While serving at the Embassy in Kabul, I helped to arrange – and I’m terribly proud of this – to fund the launch of the Afghan version of Sesame Street, the children’s series that teaches reading and counting. We produced our program – and it is still being produced – in close consultation with the Afghan Ministry of Education. And there are some very clever people in that ministry who made it a very strong program. The project helps to educate Afghans from pre-school age and onward, frankly all the way up to adulthood in some cases. That program creates hope and it represents real change that matters.
But you haven’t heard about that much on the American media, because stories of American GIs and Taliban suicide bombers are just more compelling television. They are.
It’s not that American audiences and readers have been told anything that is not true about Afghanistan. There has been plenty of tragedy in Afghanistan, there is plenty of corruption, and plenty of opportunities have been squandered in the last few years. All legitimate news stories, and they have been written about. But in my view at least, the American public has not heard the other half of the story in a fully balanced way.
Don’t get me wrong. I’m not saying that the pessimism about Afghanistan’s future post-2014 is misplaced. There are many reasons for deep concern. It’s a rough neighborhood, as we’ve discussed. Some of the neighbors are seeking to keep Afghanistan weak for their own purposes, and the country has always had its own deep internal divisions, tribal, regional and so forth.
So yes, there is going to be trouble ahead, of course. No doubt about it. But the conventional wisdom seems to hold that Afghanistan is set now to revert to the bad old days.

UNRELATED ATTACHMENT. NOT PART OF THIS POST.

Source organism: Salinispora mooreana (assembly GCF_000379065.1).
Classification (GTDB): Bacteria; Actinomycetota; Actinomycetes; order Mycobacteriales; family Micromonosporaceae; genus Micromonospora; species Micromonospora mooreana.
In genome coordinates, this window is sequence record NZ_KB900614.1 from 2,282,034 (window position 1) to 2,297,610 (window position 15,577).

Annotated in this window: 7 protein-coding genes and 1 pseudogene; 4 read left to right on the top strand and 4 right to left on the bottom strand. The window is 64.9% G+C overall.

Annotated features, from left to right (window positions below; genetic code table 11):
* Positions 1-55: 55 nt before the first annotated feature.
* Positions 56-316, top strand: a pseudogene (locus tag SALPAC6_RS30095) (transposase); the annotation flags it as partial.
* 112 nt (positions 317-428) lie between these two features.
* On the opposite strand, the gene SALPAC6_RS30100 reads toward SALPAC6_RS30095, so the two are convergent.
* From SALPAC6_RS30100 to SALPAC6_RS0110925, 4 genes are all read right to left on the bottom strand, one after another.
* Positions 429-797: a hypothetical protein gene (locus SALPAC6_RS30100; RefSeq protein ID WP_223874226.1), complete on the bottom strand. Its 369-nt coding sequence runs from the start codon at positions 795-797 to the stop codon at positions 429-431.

So I think that it’s incumbent on people in the room here, and those of us who’ve spoken on the panels, and everyone else who is listening, to try to prove the conventional wisdom wrong.
Personally, I believe in the younger generation of Afghans: the young Afghans that I met in Kabul, Kandahar, Mazar and Herat, many of them highly motivated and very impressive. Of course, they’re going to need to be.
In any case, we Americans may be war weary, but our policymakers do know that Afghanistan will continue to matter for geo-strategic reasons both to the United States and to the West. And there’s no getting around that. It’s just a fact.
Speaking for the Voice of America, I can tell you that we plan to keep a robust presence on the air, in Dari and Pashto, on radio and on television, with our fine partner at RTA, and perhaps others. While the shape of our efforts may change a little bit, we and our sister organization, RFE/RL’s Radio Azadi, are looking to maintain an important role for serving our audiences in Afghanistan.
I guess what I would like to close by saying is that, whatever happens, in terms of the military, the political, aid budgets, investment and so forth, I hope that one message to Afghans going forward comes from this conference. And it’s simply this: You have friends here. Thousands of us, who put some time into helping out in the past, and we have a special place in our hearts for your country.
Thank you very much.